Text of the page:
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The Anatomy of the Back Muscles - Lats, Teres Major, Teres Minor, Trapezius,


 

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Anatomy of the Back Muscles

Home -> Muscular Anatomy -> Back Anatomy


Anatomy of the Back Muscles - Lats and Trapezius Muscles

Anatomy of the Back Muscles - Lats and Trapezius Muscles
Anatomy Chart courtesy of FCIT

The Latissimus Dorsi muscles (also known as the Lats) are the largest muscles of the back.

Being large, fan-shaped muscles, they are able to provide force in a wide range of body positions, e.g. leaning back to straight vertical and all points in between.

The Lats are attached to the upper end of the humerus with fibers running down in a fan down the vertebral column and pelvic girdle.

The Trapezius (trap) muscle is a long, trapezoid-shaped muscle that runs down the upper section of the spinal cord, originating at the base of the skull and attaching down in the middle to lower back.

The angles of the Trapezius fibers provide pull in three different directions: up, down and in towards the centerline of the body.




Functions

The function of the Latissimus Dorsi is to pull the arm down towards the pelvis. When the arm is fixed (e.g. during a chin-up), the lats serve to bring the body up towards the arm. It is the same basic movement but with the directions reversed. The Lats also function to stabilize the torso during many movements, including the flat bench press.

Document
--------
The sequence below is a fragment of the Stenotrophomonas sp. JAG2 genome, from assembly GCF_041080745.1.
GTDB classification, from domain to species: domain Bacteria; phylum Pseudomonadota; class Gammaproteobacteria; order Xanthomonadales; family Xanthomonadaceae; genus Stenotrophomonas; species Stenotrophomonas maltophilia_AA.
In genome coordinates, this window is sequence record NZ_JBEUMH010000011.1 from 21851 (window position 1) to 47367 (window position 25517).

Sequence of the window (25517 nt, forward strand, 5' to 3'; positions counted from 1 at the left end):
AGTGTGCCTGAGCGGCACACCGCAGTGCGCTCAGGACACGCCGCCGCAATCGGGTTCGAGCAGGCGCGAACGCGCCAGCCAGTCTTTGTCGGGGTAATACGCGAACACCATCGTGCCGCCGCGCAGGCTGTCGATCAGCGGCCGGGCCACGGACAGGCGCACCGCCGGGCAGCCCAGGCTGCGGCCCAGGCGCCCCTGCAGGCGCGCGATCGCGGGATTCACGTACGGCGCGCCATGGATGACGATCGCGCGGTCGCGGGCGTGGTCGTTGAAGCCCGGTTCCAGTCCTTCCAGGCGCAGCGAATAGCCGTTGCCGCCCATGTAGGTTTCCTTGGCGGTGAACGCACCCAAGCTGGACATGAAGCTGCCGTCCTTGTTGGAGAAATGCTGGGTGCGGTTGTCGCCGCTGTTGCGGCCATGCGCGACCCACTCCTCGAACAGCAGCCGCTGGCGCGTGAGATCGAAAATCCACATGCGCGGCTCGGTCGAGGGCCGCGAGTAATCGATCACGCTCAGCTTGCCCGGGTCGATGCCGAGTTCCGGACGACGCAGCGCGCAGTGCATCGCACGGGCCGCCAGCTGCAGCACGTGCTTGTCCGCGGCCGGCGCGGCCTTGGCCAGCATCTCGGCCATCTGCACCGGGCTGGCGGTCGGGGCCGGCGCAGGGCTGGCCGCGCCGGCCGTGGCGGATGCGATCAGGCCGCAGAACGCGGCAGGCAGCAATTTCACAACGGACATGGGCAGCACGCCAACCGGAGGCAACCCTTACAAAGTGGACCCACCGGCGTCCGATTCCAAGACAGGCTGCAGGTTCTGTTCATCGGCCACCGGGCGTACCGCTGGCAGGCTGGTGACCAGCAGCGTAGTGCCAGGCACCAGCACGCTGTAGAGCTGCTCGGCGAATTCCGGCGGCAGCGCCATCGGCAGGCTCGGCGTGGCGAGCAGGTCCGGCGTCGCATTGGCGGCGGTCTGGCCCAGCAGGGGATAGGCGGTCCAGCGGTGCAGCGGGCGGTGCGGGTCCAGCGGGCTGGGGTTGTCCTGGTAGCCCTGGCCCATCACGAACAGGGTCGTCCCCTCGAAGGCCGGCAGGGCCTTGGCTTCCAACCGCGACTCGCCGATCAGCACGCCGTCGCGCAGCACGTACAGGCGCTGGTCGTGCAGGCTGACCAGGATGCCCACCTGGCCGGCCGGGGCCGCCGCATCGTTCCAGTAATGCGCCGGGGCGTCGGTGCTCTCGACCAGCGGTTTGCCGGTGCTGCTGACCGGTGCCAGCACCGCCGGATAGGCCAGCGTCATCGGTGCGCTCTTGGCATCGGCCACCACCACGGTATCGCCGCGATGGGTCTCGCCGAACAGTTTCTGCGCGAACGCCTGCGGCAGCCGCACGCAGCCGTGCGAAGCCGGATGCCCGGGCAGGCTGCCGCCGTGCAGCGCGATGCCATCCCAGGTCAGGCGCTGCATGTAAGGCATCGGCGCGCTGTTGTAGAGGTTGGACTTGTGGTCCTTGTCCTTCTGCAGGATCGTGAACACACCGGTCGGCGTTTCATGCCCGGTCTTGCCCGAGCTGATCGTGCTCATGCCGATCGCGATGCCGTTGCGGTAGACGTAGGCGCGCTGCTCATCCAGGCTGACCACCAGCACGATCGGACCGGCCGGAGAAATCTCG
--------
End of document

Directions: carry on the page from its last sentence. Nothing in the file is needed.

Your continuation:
The functions of the Trapezius muscle include scapular elevation (shrugging up), scapular adduction (drawing the shoulder blades together) and scapular depression (pulling the shoulder blades down).




Exercises

Exercises that work the Latissimus Dorsi include:




Spinal Erectors

The Erector Spinae is a group of muscles that support the spinal column. They include the Longissimus, the Spinalis and Iliocostalis. The muscles of the Erector Spinae attach to the vertebrae, the ribs and the pelvis. The functions of the Erector Spinae group are to extend the spine as well as provide support for it.

Exercises that work the Erector Spinae include hyperextensions, deadlifts and good mornings.


Anatomy Chart courtesy of FCIT



Muscle Anatomy of the Back - Teres Major and Rhomboids Muscle Anatomy of the Back - Teres Major and Rhomboids
Anatomy Chart courtesy of FCIT

The Teres Major muscle originates on the outer (lateral) edge of the scapula and attaches to the humerus.

The Teres Major muscles work with the Rotator Cuff muscles to stabilize the shoulder joint and works with the Latissimus Dorsi muscles to pull the humerus back.

The Rhomboids (Major and Minor) originate on the spinal column and attach to the middle (medial) surface of the scapula.

The Rhomboid muscles get their name from their shape: rhomboid. The Major and Minor designations refer to their relative size to each other.




Functions

The function of the Teres Major is to move the humerus posteriorly, meaning that it brings the arm towards the back.

The Rhomboids function to bring the scapula in towards the spinal column, essentially squeezing the shoulder blades together when the Rhomboids of both sides are used at the same time.




Exercises

Exercises that work the Teres Major and Rhomboids include:



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